Local councils differ in the extent to which they allow you to put plastic in the recycling bin. I’m lucky in that my local council recycles plastic, but I had no idea the kinds of hard plastic I could throw in my recycling bin. I knew I could recycle yoghurt containers, but apart from that I was pretty ignorant. In fact, I can put in my recycling bin:
  • pen cases and lids (not the ink tube) 
  • takeaway containers 
  • plastic bottles for household items – eg, cooking oil, shampoo, vinegar – including the lids 
  • bits of hard plastic that often come with groceries, eg the plastic clipper used to secure plastic bags on bread. 
It’s important to wash thoroughly any plastics that have held food, shampoo etc. before you throw them in the bin.

If your local council doesn't enable plastic curbside recycling, pressure them to provide it!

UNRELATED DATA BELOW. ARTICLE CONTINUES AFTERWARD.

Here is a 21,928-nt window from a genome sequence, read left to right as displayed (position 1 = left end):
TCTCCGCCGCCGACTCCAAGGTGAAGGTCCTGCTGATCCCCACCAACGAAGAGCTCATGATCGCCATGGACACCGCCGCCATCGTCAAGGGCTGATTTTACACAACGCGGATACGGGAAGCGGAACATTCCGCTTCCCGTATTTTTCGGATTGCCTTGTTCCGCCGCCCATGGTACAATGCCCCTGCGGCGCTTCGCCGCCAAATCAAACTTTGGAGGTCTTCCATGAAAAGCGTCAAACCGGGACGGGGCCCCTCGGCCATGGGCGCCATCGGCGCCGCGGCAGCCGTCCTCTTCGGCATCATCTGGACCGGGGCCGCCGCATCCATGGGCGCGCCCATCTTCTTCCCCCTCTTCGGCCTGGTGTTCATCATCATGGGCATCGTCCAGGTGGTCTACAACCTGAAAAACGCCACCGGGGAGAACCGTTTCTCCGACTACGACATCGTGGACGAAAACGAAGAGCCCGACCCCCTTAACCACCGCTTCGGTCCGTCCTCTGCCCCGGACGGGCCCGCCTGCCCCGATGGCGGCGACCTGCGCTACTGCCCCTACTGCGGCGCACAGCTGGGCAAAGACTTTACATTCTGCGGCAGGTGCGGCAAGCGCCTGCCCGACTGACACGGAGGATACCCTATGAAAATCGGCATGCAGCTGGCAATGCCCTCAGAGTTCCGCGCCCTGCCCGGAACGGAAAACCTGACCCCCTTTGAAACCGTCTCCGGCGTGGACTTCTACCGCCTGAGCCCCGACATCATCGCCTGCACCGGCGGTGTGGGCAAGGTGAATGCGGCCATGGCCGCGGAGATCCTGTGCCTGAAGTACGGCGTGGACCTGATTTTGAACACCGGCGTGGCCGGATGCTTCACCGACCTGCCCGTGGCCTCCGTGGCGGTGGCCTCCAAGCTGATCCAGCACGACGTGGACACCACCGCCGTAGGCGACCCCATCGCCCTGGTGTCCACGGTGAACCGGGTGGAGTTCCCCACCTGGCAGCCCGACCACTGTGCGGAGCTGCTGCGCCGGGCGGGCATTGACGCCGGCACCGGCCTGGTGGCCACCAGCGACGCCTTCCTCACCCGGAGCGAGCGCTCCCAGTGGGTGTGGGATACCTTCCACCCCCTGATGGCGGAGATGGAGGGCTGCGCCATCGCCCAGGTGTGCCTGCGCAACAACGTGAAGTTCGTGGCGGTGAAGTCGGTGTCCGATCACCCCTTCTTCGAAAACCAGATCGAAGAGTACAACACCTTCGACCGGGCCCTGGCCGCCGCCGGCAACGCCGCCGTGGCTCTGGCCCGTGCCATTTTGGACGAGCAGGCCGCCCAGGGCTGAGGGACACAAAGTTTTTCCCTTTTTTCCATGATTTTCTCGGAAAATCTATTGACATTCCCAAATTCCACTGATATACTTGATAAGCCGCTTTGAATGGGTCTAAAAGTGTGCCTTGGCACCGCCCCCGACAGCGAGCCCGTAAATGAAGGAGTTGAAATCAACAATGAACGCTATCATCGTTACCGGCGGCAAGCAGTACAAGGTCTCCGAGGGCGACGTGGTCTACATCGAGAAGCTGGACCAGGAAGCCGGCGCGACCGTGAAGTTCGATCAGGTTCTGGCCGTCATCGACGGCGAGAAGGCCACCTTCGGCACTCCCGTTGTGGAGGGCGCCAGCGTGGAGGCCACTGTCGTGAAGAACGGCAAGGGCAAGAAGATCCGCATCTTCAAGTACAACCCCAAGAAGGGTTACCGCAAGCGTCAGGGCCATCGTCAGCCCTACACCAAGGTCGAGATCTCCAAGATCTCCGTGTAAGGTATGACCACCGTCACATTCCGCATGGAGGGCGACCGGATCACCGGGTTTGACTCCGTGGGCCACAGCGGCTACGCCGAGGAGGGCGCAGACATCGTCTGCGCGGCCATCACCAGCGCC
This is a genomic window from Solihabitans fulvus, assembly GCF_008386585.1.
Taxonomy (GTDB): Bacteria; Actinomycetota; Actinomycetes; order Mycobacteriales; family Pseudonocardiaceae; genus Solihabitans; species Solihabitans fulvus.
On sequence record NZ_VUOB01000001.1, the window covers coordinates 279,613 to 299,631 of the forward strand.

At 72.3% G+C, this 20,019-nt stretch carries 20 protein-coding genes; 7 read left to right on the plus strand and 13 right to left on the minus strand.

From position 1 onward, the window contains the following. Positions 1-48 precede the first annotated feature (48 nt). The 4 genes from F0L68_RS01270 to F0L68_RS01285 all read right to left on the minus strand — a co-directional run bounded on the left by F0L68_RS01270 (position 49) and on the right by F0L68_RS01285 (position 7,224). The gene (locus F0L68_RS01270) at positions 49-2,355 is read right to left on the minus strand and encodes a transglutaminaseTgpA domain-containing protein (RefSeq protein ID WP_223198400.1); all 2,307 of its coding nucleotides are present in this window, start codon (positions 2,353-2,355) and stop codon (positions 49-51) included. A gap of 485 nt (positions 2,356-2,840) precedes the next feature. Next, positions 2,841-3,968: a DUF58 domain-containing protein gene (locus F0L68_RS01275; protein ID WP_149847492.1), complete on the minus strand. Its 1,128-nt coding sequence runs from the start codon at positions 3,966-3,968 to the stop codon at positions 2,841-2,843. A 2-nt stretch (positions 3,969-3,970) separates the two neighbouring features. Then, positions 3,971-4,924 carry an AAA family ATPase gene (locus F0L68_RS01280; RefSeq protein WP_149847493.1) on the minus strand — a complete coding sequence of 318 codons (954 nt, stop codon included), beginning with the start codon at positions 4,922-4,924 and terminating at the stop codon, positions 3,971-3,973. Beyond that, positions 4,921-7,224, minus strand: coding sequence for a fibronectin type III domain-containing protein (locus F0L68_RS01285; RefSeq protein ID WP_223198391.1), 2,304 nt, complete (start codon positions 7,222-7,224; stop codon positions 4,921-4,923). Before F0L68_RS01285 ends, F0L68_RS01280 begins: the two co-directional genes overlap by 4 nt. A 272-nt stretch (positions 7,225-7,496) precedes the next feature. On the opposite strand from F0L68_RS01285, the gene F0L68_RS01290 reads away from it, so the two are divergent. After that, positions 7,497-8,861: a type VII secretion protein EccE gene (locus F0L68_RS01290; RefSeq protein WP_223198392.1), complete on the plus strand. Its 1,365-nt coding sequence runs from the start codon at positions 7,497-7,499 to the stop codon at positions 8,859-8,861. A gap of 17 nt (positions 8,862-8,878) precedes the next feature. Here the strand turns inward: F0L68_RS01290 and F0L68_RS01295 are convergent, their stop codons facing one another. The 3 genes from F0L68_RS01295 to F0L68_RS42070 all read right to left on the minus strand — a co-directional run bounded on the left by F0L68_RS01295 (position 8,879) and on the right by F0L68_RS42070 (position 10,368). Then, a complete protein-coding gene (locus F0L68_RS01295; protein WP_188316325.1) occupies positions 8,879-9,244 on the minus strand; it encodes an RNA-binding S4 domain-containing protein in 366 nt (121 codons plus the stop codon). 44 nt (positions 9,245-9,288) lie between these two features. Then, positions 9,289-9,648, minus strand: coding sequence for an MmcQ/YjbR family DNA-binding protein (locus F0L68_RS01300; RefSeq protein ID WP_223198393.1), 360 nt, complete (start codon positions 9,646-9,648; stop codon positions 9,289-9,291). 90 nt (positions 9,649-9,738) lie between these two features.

Floppy disks

I managed to find somewhere in Melbourne that would recycle my obsolete pile of floppy disks! I had to search around a bit, and as the group I found were a volunteer outfit I happily gave them a donation of five dollars. They are Computerbank, based in Victoria Street, West Melbourne, a not-for-profit group that refurbishes donated computers for low-income people, students and community groups. If you have a laptop you’re ready to let go of, speak to them first.

Plastic bags

Most of us know that supermarkets recycle plastic bags but this is still worth a mention. My local Coles and Woolworths have bins in which you can place plastic bags for recycling. You can recycle supermarket plastic bags and the heavier store bags, packaging film (eg plastic packaging for paper towels, toilet paper and junk mail), as well as drycleaning plastic. However, cling wrap, compostable bags and prepackaged food bags, including frozen food bags and prewashed salad bags, normally can’t be included. Remember to ensure the bags are clean before you put them in.